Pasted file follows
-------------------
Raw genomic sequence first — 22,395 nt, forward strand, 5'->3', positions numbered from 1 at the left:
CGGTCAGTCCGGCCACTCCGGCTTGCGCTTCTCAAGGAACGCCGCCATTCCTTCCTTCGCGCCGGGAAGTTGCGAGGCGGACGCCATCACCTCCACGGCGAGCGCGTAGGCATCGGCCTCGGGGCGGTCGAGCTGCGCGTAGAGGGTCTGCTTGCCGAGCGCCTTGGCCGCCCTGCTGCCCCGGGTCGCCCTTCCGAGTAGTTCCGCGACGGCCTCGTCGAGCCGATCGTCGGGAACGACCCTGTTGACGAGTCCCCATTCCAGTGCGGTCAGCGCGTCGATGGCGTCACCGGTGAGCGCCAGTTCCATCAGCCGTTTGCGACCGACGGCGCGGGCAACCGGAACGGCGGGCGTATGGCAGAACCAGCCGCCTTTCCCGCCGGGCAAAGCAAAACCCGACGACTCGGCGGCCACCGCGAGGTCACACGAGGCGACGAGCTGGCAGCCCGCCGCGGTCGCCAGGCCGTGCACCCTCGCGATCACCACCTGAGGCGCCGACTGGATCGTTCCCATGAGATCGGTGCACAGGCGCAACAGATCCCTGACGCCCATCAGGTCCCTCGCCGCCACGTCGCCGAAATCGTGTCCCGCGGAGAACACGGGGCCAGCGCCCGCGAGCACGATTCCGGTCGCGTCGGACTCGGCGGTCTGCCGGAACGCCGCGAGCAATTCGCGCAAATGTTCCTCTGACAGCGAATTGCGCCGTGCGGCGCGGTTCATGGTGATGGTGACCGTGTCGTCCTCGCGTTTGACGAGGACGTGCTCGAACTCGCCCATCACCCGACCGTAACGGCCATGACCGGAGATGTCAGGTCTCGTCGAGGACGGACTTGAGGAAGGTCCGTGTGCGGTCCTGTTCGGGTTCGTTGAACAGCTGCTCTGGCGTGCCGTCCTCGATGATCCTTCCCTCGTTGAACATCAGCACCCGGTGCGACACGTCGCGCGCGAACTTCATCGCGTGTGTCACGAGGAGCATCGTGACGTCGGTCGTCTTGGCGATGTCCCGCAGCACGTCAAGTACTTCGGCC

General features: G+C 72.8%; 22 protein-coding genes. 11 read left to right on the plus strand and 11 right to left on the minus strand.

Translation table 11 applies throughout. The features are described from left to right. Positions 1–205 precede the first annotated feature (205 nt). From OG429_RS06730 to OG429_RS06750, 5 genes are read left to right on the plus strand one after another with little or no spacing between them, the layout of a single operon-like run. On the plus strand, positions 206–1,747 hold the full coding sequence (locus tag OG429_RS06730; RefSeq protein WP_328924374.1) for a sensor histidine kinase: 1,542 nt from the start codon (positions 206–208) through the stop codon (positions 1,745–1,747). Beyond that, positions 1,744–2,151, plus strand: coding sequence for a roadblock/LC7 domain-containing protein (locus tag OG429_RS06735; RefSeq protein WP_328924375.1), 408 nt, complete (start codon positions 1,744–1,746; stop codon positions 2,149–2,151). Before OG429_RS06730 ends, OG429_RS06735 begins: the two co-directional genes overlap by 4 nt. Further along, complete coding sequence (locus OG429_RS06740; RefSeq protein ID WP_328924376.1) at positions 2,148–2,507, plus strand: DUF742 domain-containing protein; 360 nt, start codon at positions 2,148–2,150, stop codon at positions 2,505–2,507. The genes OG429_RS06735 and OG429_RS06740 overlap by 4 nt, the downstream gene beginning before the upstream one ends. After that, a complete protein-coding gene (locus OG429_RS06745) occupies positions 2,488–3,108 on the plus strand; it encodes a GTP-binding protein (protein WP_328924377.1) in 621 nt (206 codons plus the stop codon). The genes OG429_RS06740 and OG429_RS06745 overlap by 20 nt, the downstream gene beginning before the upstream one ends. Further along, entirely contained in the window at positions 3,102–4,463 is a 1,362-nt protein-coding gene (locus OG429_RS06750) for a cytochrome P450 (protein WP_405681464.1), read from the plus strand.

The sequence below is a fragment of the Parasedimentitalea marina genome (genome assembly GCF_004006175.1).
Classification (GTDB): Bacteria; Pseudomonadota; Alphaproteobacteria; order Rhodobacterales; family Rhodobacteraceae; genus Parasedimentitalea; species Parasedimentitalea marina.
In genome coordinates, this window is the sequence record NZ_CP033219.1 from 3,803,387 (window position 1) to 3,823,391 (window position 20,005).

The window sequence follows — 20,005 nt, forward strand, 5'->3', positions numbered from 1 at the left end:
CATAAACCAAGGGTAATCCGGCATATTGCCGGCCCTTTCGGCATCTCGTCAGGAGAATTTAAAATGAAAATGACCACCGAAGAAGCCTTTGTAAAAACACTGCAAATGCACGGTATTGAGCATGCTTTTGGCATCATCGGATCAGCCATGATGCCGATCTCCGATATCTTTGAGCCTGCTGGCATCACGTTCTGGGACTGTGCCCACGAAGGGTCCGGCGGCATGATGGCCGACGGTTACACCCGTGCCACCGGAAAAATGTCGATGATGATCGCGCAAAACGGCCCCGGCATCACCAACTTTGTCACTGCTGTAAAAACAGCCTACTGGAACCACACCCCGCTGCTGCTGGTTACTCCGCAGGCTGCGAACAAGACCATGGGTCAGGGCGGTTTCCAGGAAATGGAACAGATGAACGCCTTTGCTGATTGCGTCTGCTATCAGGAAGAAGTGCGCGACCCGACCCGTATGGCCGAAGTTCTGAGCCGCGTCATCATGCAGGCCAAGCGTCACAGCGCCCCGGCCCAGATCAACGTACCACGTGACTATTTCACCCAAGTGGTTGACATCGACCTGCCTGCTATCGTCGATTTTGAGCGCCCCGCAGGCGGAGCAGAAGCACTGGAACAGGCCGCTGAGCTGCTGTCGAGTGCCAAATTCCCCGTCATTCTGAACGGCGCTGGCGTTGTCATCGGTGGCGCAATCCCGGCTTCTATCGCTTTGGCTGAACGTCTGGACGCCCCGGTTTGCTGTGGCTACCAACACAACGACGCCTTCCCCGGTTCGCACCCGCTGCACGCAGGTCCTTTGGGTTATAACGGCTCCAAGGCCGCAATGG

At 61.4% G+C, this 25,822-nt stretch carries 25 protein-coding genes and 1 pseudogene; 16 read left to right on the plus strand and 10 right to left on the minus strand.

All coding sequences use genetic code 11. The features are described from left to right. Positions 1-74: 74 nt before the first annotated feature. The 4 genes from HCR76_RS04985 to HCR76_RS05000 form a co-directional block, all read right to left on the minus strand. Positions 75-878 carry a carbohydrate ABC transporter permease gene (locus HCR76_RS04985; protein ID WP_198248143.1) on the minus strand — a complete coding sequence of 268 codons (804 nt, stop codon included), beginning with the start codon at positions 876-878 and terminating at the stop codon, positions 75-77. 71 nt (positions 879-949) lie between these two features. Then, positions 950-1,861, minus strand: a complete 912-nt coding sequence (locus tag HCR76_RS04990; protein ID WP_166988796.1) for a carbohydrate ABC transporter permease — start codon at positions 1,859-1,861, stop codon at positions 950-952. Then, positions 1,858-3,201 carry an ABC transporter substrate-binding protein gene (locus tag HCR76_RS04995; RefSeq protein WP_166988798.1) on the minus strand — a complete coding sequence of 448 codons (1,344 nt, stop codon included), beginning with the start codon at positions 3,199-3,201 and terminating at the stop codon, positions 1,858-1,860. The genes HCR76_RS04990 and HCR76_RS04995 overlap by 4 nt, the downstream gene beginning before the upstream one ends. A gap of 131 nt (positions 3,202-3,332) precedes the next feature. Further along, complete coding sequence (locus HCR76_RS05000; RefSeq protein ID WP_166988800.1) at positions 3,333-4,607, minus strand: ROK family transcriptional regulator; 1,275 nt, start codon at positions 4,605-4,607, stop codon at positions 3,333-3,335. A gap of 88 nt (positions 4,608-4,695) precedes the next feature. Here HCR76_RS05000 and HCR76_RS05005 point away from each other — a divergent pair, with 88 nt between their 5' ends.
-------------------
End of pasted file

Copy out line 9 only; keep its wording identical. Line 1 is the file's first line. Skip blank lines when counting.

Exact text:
CATAAACCAAGGGTAATCCGGCATATTGCCGGCCCTTTCGGCATCTCGTCAGGAGAATTTAAAATGAAAATGACCACCGAAGAAGCCTTTGTAAAAACACTGCAAATGCACGGTATTGAGCATGCTTTTGGCATCATCGGATCAGCCATGATGCCGATCTCCGATATCTTTGAGCCTGCTGGCATCACGTTCTGGGACTGTGCCCACGAAGGGTCCGGCGGCATGATGGCCGACGGTTACACCCGTGCCACCGGAAAAATGTCGATGATGATCGCGCAAAACGGCCCCGGCATCACCAACTTTGTCACTGCTGTAAAAACAGCCTACTGGAACCACACCCCGCTGCTGCTGGTTACTCCGCAGGCTGCGAACAAGACCATGGGTCAGGGCGGTTTCCAGGAAATGGAACAGATGAACGCCTTTGCTGATTGCGTCTGCTATCAGGAAGAAGTGCGCGACCCGACCCGTATGGCCGAAGTTCTGAGCCGCGTCATCATGCAGGCCAAGCGTCACAGCGCCCCGGCCCAGATCAACGTACCACGTGACTATTTCACCCAAGTGGTTGACATCGACCTGCCTGCTATCGTCGATTTTGAGCGCCCCGCAGGCGGAGCAGAAGCACTGGAACAGGCCGCTGAGCTGCTGTCGAGTGCCAAATTCCCCGTCATTCTGAACGGCGCTGGCGTTGTCATCGGTGGCGCAATCCCGGCTTCTATCGCTTTGGCTGAACGTCTGGACGCCCCGGTTTGCTGTGGCTACCAACACAACGACGCCTTCCCCGGTTCGCACCCGCTGCACGCAGGTCCTTTGGGTTATAACGGCTCCAAGGCCGCAATGG